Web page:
PANAMA CITY — The streets of downtown Panama City might get a bit spookier in October, as volunteers lead groups on foot through the alleys, thresholds and sidewalks on a tour of “haunted” locations.
I had some of Mat’s Good Coffee on a recent morning and sat in the CityArts gallery to talk with Beverly Nield and Paul Bonnette about the tour concept. It grew out of a Leadership Bay project to find a new way to draw foot traffic into the downtown area, they said.
“It should bring people here who will then eat and drink at the restaurants, or buy an antique at the shops,” Beverly said. “It’s just a spark, a start. We’re excited.”
Valerie Woods with the Downtown Improvement Board recently posted a call to actors, storytellers and writers on Facebook to promote the planning stage of the Haunted Walking Tour: “We are looking for volunteers to help us write the stories to be told on the tour, play the part of historic Panama City figures, lead the tours, and sell tickets on the nights of the event,” she said. “Since this is our first time doing this, we want to do it right!”
Volunteers will be needed at all locations along the tour, and some vintage costumes will also be required to complete the effect. Anyone with experience leading walking tours or with ideas to include on the tour are invited to call Valerie at 850-785-2554.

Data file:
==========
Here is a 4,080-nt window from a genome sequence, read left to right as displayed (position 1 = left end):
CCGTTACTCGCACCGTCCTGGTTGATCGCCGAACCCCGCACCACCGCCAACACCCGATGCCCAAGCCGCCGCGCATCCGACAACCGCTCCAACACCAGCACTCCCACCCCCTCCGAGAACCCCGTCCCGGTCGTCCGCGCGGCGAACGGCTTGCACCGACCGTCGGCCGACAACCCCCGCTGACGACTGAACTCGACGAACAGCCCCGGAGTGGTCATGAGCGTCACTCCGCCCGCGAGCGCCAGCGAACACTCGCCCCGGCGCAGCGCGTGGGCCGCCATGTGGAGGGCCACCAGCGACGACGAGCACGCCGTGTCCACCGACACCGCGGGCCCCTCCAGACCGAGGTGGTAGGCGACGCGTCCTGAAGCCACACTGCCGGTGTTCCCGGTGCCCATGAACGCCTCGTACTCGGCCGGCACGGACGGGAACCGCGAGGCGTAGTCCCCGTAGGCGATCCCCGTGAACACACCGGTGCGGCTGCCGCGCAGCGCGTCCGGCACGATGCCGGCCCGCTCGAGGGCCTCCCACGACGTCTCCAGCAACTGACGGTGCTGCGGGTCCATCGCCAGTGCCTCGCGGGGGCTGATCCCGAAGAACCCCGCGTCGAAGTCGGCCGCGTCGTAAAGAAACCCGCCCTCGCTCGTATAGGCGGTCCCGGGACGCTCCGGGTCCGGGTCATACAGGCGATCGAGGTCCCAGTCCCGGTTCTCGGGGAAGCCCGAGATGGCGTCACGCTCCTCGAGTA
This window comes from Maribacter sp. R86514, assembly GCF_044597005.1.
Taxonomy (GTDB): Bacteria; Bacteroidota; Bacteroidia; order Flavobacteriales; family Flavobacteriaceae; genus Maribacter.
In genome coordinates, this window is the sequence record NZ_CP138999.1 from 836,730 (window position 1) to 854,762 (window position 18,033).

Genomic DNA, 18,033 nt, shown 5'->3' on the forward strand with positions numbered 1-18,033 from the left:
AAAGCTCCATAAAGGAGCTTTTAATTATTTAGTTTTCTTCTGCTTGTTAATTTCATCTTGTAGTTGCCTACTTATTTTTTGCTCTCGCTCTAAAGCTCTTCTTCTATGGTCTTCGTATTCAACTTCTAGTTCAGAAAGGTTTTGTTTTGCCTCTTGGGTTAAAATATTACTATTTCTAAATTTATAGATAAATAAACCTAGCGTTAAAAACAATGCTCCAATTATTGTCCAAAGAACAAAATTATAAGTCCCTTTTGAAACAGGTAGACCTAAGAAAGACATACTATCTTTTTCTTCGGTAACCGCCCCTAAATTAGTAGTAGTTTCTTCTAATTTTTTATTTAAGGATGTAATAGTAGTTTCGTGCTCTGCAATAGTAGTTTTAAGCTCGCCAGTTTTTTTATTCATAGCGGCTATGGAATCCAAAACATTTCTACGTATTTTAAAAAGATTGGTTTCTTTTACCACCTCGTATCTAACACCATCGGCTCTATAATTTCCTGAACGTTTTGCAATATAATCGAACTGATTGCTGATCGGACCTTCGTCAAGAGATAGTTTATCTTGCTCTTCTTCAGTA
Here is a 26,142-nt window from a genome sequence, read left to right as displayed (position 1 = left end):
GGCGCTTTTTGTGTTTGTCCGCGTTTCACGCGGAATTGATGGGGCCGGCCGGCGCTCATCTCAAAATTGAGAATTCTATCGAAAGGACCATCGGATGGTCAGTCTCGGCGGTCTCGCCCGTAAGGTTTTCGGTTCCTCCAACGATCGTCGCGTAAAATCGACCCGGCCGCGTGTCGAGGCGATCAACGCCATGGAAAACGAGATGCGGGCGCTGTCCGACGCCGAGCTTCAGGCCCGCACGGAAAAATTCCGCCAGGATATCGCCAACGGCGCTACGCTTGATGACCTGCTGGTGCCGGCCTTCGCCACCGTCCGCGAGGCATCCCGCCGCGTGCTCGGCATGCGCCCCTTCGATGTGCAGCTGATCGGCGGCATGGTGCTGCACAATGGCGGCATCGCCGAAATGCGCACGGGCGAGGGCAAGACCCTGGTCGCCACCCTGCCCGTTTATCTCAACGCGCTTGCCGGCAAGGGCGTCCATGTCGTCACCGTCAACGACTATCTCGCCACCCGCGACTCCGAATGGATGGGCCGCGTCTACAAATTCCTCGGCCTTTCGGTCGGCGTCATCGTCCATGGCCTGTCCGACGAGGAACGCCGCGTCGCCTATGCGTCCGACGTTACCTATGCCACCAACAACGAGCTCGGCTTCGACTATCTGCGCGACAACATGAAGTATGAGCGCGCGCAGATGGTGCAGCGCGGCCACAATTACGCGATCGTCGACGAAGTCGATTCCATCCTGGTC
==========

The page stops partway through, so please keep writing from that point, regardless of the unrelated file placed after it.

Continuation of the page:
Valerie also confirmed the Panama City Jaycees will continue their traditional haunted house fundraiser at Panama City Marine Institute this October, and the Haunted Tour is not meant to compete with that: “This is more about telling fairly accurate historical and spooky stories about Downtown,” she said.
“When people leave the Jaycees, maybe they’ll want to keep the fun going by taking the tour, or maybe they’ll go from our tour to the Jaycees Haunted House,” Paul said.
Paul is also a member of the Panhandle Paranormal Investigation team, which has explored several of the buildings downtown. One of their upcoming investigations will take place at the Visual Arts Center building on Fourth Street. Paul is keen to share the team’s findings with tour groups — including ghostly voices captured on digital recording equipment.
“Of pretty much everywhere we’ve investigated in Bay County, downtown has the most (paranormal) activity,” Paul said.
The challenge is to tempt live visitors to frequent those same haunts.
‘SAVE MY PLACE’ HONORED
ORLANDO — Panama City author Olivia DeBell Byrd was honored last week at the Florida Publishers Association President Awards in Orlando. Her debut novel, “Save My Place,” won the gold medal in both of the categories it had been entered: Florida Fiction for Adults and Cover Design.
“Save My Place” is a love story set in the South during the 1960s and ’70s, against the backdrop of the Vietnam war. A passionate and unconditional love must confront a painful past, heart-searing separation, and the greatest of all tragedies.
For more information on the association and awards, visit FloridaPublishersAssociation.com. For more on “Save My Place,” visit OliviaDeBellebyrd.com.